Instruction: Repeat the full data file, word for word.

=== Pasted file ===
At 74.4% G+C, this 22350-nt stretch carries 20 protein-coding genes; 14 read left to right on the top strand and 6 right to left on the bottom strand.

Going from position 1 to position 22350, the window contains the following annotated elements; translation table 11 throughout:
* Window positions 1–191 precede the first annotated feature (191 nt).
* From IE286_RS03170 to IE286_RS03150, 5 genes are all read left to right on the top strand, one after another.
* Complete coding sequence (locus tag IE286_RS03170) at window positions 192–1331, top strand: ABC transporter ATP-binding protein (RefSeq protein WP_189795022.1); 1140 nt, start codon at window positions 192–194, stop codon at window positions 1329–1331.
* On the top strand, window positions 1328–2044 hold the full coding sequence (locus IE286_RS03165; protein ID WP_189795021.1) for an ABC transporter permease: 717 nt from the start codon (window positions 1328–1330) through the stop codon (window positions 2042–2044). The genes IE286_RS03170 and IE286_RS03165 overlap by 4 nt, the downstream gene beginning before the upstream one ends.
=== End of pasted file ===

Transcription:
At 74.4% G+C, this 22350-nt stretch carries 20 protein-coding genes; 14 read left to right on the top strand and 6 right to left on the bottom strand.

Going from position 1 to position 22350, the window contains the following annotated elements; translation table 11 throughout:
* Window positions 1–191 precede the first annotated feature (191 nt).
* From IE286_RS03170 to IE286_RS03150, 5 genes are all read left to right on the top strand, one after another.
* Complete coding sequence (locus tag IE286_RS03170) at window positions 192–1331, top strand: ABC transporter ATP-binding protein (RefSeq protein WP_189795022.1); 1140 nt, start codon at window positions 192–194, stop codon at window positions 1329–1331.
* On the top strand, window positions 1328–2044 hold the full coding sequence (locus IE286_RS03165; protein ID WP_189795021.1) for an ABC transporter permease: 717 nt from the start codon (window positions 1328–1330) through the stop codon (window positions 2042–2044). The genes IE286_RS03170 and IE286_RS03165 overlap by 4 nt, the downstream gene beginning before the upstream one ends.